What happens when opposing stakeholders discuss problems and solutions
... and which C-level leader can best execute each one
By Daryl Brewster, CEO, CECP
Corporate structure dictates the creation of a C-suite of executive staff on whom the CEO counts every day to handle specific issues and keep him or her informed. Corporate societal engagement (CSE) professionals can help expand these traditional senior leadership-CEO relationships to include community investment in their reporting and strategic planning. Societal engagement can be a way to achieve senior leadership goals, such as sales, employee engagement and hiring, sustainability, and revenue, while also making the world a better place.
Another by-product of integrating societal engagement goals and metrics throughout the entire business plan is the restoration of corporate trust. When stakeholders see that a company is clear about its values and commitment to overall sustainability, the business and the community benefit.
CEO John Donahoe on transformation and interconnection.
By Dirk Olin
John Donahoe has been President and CEO of eBay Inc. since March 31, 2008. UnderDonahoe's leadership, the company has become a global commerce platform and payments leader, with revenue in 2012 of $14.1 billion. Across its eBay, PayPal and eBay Enterprise platforms, the company enabled $175 billion of commerce in 2012, which represents about 18 percent of e-commerce worldwide and about 2 percent of global retail. The company also is a mobile commerce leader, with eBay mobile commerce volume of $13 billion in 2012, and PayPal mobile payments volume of $14 billion. The company is focused on enabling commerce as a partner — not a competitor — to sellers of all sizes, from entrepreneurs and small businesses, to global brands and retailers.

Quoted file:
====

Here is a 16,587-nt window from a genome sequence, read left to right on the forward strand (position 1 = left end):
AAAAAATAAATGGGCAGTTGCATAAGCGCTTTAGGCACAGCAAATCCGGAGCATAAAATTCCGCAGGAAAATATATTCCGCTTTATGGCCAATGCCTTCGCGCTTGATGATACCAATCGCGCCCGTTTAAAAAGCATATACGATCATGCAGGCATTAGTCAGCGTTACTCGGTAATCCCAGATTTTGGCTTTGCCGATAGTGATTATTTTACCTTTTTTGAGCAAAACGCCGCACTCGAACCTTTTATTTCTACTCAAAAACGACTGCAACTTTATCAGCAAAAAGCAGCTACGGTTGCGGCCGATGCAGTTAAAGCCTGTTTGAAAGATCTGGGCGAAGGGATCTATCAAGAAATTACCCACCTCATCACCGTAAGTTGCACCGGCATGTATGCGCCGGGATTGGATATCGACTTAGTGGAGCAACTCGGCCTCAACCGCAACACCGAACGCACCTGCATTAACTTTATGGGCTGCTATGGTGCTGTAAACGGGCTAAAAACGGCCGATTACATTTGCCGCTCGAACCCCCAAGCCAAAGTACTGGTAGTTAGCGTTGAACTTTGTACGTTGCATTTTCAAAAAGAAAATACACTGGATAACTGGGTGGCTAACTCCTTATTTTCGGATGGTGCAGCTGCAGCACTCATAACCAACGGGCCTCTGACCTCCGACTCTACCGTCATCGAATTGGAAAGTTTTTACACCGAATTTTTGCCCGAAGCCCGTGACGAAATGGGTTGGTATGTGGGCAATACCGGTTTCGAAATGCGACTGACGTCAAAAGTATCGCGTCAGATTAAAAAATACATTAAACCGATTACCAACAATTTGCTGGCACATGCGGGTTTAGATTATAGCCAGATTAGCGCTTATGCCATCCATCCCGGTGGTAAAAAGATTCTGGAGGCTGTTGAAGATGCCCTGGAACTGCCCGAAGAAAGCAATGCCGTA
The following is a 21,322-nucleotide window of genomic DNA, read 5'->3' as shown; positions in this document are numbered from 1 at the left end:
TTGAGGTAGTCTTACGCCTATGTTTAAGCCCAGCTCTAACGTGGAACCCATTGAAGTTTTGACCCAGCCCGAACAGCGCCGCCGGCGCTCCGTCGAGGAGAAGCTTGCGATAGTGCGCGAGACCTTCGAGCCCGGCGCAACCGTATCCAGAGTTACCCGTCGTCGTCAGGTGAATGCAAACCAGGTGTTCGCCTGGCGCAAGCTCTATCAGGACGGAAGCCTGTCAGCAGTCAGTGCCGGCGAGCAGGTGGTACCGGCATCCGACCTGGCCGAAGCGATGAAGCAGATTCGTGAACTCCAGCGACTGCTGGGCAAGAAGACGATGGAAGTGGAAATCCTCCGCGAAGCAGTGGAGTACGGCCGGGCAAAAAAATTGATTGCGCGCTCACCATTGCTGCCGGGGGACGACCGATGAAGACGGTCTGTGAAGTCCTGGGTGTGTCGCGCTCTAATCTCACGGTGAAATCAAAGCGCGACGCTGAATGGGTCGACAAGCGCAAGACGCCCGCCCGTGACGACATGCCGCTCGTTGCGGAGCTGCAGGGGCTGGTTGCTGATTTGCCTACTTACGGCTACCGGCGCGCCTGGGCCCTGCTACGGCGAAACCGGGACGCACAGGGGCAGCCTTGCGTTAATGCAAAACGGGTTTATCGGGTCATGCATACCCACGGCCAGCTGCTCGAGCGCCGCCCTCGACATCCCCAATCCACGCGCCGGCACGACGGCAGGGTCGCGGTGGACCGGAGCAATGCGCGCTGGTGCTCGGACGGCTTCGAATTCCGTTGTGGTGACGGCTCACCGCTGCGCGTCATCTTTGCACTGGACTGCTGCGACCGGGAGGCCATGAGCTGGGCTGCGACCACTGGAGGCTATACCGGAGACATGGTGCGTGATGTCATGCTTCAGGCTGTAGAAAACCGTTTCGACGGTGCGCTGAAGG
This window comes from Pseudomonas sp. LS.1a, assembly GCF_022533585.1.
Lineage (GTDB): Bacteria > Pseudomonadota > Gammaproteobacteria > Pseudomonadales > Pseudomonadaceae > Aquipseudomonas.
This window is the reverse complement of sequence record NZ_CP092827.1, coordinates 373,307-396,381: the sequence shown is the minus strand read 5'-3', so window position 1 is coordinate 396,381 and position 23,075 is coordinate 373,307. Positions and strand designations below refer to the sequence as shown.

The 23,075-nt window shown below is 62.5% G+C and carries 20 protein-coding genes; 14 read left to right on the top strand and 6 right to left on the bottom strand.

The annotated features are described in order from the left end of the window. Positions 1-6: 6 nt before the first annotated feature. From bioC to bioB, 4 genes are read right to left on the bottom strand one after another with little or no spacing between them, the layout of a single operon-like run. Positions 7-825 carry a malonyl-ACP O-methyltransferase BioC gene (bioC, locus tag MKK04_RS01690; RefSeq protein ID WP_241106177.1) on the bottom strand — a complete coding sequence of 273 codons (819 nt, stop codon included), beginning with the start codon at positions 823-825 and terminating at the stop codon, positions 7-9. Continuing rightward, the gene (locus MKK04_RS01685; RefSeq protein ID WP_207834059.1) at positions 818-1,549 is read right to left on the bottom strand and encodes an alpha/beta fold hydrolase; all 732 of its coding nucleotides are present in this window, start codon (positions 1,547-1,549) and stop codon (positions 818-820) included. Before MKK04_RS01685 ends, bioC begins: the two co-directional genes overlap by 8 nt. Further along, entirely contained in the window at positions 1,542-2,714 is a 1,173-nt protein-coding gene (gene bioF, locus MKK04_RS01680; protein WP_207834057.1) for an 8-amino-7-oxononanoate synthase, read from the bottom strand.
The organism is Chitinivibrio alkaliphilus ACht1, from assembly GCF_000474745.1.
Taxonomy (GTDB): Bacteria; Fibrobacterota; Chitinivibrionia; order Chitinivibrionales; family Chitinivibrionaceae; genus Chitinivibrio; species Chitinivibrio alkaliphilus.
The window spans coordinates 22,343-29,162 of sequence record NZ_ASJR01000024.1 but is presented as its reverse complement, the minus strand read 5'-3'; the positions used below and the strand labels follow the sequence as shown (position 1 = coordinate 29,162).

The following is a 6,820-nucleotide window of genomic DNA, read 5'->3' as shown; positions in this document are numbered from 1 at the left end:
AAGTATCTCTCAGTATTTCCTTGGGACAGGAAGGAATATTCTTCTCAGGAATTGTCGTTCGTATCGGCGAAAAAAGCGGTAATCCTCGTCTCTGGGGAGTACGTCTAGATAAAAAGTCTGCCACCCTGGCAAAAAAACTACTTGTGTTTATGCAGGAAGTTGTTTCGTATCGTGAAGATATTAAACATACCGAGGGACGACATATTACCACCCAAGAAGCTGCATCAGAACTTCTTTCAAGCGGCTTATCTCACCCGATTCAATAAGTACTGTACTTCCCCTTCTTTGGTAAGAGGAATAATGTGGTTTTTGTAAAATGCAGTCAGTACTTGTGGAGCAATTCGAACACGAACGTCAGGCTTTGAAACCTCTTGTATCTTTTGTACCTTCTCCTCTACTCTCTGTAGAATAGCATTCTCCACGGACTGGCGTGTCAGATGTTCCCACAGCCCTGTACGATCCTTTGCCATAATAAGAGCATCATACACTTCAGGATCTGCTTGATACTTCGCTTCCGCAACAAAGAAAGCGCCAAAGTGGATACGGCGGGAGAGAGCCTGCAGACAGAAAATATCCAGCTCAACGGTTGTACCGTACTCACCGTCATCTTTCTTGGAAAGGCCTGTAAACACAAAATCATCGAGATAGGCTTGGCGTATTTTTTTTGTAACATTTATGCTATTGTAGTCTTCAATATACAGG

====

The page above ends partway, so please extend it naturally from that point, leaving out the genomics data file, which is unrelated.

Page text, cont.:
He joined eBay in March 2005 as President of eBay Marketplaces, responsible for all elements of the company’s global ecommerce businesses.
The global marketplace has never witnessed an environment so fraught with peril and filled with promise.
By Dean Simone
In 2012, the forces of change that had shaped business over the previous decade coalesced to become the new normal. Globalization, the rise of emerging markets, the ever-deeper penetration of data technologies and third-party service providers, the increased influence of external stakeholders, and continued repercussions from the global recession of 2008–09 combined to produce a new environment of uncertainty and complexity, where exogenous risks could come swiftly and unexpectedly, with far-reaching ramifications.
To cope with these new market realities, senior executives began to rethink their risk attitudes and approaches. Many companies initiated business transformation efforts to position themselves for success in a fast-changing marketplace.
In assessing the many stakeholders affected by any CR initiative, consider a new gauge: return on impact.
By William B. Horne
The traditional view of prioritizing investments and decisions around corporate social responsibility (CSR) has changed in recent years, due to a significant shift in how companies communicate with their constituents and the public’s expectations on the way businesses operate. While companies could once focus almost exclusively on their products or services, they are now also expected to play a role in creating a positive impact through actions focused on safeguarding the welfare and interests of the society they serve. C-level executives are becoming increasingly aware of how public perception of their CSR initiatives can have a direct impact on their bottom line and are thus taking a closer look at their strategic plans in this regard.
The concept of CSR started to pick up momentum in the early 1970s, but the world has changed greatly since then.